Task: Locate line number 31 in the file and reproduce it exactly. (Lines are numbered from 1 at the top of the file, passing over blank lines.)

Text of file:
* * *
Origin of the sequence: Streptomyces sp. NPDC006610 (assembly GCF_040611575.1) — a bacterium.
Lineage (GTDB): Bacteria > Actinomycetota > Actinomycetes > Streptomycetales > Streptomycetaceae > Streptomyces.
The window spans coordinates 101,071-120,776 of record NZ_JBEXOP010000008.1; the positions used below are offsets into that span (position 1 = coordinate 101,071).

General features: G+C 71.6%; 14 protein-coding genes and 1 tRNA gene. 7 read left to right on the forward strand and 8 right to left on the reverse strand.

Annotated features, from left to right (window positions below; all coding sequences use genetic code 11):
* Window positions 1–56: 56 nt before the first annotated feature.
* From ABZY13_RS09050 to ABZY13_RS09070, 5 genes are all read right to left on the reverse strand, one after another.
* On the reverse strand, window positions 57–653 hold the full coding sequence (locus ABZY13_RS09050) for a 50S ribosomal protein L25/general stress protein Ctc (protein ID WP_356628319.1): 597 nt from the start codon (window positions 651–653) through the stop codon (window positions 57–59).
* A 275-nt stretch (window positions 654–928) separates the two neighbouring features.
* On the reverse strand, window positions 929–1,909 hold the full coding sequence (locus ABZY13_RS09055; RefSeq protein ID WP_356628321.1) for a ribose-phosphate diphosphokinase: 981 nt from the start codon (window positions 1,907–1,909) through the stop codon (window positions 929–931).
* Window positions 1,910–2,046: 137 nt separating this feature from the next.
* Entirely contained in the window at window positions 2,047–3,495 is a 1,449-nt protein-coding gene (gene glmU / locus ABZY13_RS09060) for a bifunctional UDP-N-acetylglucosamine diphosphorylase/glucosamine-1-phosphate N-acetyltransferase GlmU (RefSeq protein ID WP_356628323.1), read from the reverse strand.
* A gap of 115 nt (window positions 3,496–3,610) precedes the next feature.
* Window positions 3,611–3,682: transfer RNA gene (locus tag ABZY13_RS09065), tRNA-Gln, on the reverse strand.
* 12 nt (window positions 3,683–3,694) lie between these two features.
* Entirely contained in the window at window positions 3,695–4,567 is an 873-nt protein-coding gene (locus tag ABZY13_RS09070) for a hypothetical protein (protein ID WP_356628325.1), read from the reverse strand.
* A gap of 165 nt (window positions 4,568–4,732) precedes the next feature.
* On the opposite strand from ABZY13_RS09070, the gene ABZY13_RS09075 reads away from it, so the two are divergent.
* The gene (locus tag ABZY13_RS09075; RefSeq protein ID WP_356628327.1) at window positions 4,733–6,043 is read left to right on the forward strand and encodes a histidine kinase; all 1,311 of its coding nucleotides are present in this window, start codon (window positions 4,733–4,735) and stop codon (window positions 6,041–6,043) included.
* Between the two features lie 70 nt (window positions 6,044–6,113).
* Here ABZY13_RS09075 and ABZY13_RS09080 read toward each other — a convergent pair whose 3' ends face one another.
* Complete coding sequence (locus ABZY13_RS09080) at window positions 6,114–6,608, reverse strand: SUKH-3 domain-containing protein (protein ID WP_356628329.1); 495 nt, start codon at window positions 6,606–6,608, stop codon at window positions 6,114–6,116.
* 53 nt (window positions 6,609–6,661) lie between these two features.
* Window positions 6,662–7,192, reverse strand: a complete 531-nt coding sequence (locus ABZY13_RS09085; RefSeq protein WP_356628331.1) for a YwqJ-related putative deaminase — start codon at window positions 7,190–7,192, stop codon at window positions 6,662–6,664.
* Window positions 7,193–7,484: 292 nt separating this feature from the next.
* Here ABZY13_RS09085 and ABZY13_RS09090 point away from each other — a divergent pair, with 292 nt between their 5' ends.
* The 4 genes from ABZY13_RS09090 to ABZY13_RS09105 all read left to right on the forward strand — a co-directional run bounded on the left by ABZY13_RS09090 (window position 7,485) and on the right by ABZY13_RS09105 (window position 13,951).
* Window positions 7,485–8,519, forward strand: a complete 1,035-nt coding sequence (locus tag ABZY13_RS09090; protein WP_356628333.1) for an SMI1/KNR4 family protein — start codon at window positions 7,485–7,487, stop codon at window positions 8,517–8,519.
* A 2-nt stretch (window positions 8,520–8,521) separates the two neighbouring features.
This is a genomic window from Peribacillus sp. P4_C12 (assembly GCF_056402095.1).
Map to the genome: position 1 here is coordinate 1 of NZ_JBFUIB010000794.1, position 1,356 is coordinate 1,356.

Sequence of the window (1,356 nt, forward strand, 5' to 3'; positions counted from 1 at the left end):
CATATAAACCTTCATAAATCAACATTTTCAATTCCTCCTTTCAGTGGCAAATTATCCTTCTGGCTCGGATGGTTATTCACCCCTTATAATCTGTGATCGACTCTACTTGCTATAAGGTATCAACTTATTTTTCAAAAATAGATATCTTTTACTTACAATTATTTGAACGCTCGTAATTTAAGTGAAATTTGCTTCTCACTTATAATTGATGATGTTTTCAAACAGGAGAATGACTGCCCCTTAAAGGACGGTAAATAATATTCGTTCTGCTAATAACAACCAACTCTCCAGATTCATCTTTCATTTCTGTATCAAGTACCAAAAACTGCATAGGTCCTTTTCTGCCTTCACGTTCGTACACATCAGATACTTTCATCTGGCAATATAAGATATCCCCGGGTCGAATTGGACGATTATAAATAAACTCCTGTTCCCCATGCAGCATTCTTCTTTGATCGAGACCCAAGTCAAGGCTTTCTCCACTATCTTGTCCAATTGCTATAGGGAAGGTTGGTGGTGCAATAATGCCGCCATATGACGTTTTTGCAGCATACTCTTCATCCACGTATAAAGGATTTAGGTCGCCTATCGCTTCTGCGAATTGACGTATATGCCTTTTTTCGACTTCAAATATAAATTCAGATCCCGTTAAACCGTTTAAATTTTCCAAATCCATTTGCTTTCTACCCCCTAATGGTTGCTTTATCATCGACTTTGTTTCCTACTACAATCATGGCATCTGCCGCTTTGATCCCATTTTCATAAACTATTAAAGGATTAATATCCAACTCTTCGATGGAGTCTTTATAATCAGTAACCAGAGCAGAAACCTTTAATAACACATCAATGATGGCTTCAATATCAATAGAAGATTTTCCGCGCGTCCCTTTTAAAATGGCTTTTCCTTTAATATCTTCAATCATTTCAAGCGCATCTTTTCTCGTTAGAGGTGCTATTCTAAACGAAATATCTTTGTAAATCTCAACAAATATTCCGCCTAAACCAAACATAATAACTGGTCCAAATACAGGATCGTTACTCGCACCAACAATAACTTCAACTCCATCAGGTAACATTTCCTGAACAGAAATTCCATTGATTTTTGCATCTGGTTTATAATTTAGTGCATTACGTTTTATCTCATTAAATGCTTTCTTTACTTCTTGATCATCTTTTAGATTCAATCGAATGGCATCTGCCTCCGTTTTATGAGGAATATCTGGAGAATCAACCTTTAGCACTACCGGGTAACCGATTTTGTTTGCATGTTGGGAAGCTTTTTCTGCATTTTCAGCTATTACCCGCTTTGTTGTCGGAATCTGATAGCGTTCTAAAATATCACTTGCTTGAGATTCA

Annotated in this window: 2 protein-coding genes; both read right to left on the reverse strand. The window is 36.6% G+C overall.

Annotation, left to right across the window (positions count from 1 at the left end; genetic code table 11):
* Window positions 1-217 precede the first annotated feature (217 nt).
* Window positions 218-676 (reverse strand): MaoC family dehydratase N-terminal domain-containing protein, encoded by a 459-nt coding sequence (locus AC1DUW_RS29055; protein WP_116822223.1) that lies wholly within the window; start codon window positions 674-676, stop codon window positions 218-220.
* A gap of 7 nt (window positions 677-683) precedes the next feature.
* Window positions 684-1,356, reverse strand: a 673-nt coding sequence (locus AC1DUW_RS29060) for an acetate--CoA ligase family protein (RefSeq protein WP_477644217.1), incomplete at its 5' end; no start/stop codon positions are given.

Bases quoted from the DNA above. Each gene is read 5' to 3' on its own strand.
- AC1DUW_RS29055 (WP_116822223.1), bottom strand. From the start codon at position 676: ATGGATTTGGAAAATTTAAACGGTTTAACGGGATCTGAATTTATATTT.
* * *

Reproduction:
Map to the genome: position 1 here is coordinate 1 of NZ_JBFUIB010000794.1, position 1,356 is coordinate 1,356.